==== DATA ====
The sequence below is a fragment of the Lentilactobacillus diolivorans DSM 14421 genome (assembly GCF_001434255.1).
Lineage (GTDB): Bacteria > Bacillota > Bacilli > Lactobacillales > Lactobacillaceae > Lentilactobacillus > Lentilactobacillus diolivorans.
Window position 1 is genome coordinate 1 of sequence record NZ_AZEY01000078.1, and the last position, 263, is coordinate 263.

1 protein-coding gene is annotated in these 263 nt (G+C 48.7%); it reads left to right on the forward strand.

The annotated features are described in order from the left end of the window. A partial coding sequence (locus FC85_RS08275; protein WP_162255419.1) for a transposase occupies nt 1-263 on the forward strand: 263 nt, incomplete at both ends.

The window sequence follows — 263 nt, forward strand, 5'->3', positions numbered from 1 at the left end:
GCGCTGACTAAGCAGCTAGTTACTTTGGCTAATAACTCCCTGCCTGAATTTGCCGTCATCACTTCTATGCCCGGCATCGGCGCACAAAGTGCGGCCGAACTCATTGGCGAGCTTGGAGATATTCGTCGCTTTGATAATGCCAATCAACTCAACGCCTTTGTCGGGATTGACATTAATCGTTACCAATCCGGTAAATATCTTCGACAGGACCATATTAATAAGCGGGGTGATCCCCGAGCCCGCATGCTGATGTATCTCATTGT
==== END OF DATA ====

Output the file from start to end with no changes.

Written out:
The sequence below is a fragment of the Lentilactobacillus diolivorans DSM 14421 genome (assembly GCF_001434255.1).
Lineage (GTDB): Bacteria > Bacillota > Bacilli > Lactobacillales > Lactobacillaceae > Lentilactobacillus > Lentilactobacillus diolivorans.
Window position 1 is genome coordinate 1 of sequence record NZ_AZEY01000078.1, and the last position, 263, is coordinate 263.

1 protein-coding gene is annotated in these 263 nt (G+C 48.7%); it reads left to right on the forward strand.

The annotated features are described in order from the left end of the window. A partial coding sequence (locus FC85_RS08275; protein WP_162255419.1) for a transposase occupies nt 1-263 on the forward strand: 263 nt, incomplete at both ends.

The window sequence follows — 263 nt, forward strand, 5'->3', positions numbered from 1 at the left end:
GCGCTGACTAAGCAGCTAGTTACTTTGGCTAATAACTCCCTGCCTGAATTTGCCGTCATCACTTCTATGCCCGGCATCGGCGCACAAAGTGCGGCCGAACTCATTGGCGAGCTTGGAGATATTCGTCGCTTTGATAATGCCAATCAACTCAACGCCTTTGTCGGGATTGACATTAATCGTTACCAATCCGGTAAATATCTTCGACAGGACCATATTAATAAGCGGGGTGATCCCCGAGCCCGCATGCTGATGTATCTCATTGT